Uruguay Travel Information
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Electrical current is 220 volts, 50Hz. There are various types of plugs in use, including ‘Schuko’ plugs and receptacles with side grounding contacts, and the plugs commonly used in Australia.
The official language is Spanish.
A hepatitis A vaccination is recommended for visitors to Uruguay, and a yellow fever vaccination is required for those arriving from infected areas. Travellers are advised to take precautions against mosquito bites because of a high risk of dengue fever.
Medical facilities in Uruguay are adequate for general problems, with 24-hour emergency care available at the British Hospital in Montevideo. Most doctors and hospitals expect payment in cash. Serious medical problems require air evacuation to a country with better medical facilities, therefore comprehensive travel health insurance is strongly recommended. Pharmacies supply most drugs and medications imported from the USA or Europe, many of which are available without a prescription. Visitors are advised to take sensible precautions regarding the consumption of food and water; bottled or purified water should be used, and food should be eaten washed, peeled and/or well cooked.
Tipping is discretionary in Uruguay, but a gratuity of between five percent and 10 percent of the bill is usually offered in restaurants. Rounding up the bill is sufficient for taxi drivers, and hotel porters receive about US$1 per bag.
Visits to Uruguay are generally trouble free, with a a low risk of terrorism and no political instability to speak of. There are occurrences of street crime in Montevideo, but police patrols are active and act as a good deterrent. Uruguay, in fact, is renowned for having very low crime by South American standards. Visitors should, however, take sensible precautions with their valuables and when using ATMs, and be attentive particularily while driving at night.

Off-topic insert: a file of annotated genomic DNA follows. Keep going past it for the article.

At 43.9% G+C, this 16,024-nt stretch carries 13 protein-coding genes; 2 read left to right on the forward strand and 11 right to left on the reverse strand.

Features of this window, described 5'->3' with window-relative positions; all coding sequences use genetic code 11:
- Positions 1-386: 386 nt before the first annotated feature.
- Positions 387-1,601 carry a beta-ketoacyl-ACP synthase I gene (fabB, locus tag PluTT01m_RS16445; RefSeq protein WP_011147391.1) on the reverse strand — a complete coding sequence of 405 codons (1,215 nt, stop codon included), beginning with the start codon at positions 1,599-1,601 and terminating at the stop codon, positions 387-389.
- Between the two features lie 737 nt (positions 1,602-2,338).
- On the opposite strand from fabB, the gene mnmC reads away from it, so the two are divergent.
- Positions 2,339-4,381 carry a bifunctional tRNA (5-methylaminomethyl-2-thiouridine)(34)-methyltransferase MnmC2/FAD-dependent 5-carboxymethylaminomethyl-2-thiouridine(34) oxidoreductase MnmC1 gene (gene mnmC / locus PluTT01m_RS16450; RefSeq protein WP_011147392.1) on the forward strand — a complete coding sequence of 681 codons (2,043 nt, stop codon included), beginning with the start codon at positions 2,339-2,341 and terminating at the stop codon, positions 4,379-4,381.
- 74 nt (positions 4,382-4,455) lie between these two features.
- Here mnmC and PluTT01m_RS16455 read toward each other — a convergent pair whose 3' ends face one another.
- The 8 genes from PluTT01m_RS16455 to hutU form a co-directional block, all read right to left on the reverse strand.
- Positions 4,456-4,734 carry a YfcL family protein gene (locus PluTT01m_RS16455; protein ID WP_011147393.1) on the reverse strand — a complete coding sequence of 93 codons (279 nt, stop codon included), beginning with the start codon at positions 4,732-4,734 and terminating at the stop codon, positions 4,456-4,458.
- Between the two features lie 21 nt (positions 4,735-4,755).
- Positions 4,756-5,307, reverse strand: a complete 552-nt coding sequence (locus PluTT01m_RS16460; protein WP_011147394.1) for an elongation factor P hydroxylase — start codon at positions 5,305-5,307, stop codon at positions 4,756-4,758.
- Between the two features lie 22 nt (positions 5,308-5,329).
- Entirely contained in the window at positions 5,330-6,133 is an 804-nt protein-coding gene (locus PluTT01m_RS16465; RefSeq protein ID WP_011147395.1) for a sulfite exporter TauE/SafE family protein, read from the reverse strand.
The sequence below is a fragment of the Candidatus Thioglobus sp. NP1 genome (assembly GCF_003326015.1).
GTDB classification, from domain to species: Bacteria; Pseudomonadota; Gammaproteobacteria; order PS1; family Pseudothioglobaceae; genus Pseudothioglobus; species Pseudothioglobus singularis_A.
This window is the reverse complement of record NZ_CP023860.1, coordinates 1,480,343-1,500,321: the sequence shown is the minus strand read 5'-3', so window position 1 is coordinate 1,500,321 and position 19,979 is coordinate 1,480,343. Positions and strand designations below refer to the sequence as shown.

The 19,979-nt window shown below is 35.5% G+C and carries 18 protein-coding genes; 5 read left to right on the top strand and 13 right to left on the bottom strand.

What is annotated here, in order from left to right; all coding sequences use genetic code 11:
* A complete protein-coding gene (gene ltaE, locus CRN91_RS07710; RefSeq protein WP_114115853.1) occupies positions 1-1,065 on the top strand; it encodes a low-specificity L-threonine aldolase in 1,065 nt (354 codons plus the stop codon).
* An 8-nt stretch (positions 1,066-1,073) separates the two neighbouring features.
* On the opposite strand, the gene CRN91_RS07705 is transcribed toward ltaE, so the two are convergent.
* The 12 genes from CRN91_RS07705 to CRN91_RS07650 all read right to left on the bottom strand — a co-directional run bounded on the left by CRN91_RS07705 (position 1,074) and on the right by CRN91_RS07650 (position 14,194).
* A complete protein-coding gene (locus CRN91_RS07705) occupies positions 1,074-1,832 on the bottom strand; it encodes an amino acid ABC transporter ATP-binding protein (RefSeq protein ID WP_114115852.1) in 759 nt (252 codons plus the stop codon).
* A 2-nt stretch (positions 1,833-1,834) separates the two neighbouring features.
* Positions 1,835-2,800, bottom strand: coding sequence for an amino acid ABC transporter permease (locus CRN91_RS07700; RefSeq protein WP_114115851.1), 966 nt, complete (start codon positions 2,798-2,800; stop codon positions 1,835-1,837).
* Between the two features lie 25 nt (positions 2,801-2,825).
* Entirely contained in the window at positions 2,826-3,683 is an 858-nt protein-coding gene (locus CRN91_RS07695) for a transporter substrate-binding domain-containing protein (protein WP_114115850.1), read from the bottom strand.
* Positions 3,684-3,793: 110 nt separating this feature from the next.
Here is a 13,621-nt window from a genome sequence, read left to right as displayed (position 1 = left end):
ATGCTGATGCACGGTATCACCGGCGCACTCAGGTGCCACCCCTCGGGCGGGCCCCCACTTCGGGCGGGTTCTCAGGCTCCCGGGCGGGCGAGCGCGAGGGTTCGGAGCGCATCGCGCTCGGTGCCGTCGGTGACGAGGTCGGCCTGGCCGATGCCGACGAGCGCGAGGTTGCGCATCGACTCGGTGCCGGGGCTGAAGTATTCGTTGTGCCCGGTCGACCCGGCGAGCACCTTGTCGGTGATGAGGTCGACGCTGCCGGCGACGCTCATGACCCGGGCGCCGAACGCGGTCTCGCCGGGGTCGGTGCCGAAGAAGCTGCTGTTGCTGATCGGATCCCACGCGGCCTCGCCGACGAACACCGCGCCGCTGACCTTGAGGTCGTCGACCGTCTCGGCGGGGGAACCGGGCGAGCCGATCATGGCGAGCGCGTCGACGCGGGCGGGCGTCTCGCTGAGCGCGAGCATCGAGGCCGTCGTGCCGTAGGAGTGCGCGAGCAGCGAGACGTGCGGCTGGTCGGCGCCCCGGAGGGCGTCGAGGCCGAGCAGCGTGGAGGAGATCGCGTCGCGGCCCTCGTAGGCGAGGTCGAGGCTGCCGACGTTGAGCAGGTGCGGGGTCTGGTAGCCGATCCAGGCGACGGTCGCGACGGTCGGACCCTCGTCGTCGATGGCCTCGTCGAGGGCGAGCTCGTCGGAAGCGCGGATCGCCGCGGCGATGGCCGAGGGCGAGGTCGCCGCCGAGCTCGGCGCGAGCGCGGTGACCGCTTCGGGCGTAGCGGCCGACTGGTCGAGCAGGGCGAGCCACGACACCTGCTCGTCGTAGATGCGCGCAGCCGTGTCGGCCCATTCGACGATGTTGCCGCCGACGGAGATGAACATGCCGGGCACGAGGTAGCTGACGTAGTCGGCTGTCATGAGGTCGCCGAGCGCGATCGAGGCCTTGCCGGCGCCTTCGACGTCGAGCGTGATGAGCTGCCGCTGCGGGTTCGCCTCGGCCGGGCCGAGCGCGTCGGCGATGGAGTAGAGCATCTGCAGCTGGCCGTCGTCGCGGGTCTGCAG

Uruguay is a secular and progressive state, and is welcoming to gay and lesbian visitors. Avoid making critical comments about the country, or comparing it to Argentina, Chile and Paraguay. In conversation, Uruguayans are direct and stand close together, and it is considered rude to back away. Close acquaintances may greet with a kiss on the cheek, but a handshake will suffice for introductions. While gender equality is progressive in Uruguay, women may experience a fair amount of attention, including staring and comments, that can at times border on harassment but is largely ignored.
Uruguayans enjoy discussing politics and answering questions about their country. Meetings tend to be highly formal but seldom start on time. Most businessmen speak English, but it is good to suggest the hiring of an interpreter as a sign of consideration.
The international direct dialling code for Uruguay is +598. The government-operated telephone service is efficient. Area codes are in use for cities, e.g. (0)2 for Montevideo. ANTEL is the major mobile phone operator and a GSM 1800 network is available with good coverage in urban areas. Internet cafes are available in Montevideo and the main towns.
Visitors to Uruguay do not need to pay customs duty on 400 cigarettes or 50 cigars or 500g of tobacco; two litres of alcohol and two items of electrical or optical equipment (including cameras). Certain food stuffs, plants, narcotics, poronographic material and explosives are strictly prohibited. Live animals, endangered species, medication and large sums of money are restricted; please check with official government sources before bringing such items in to the country.
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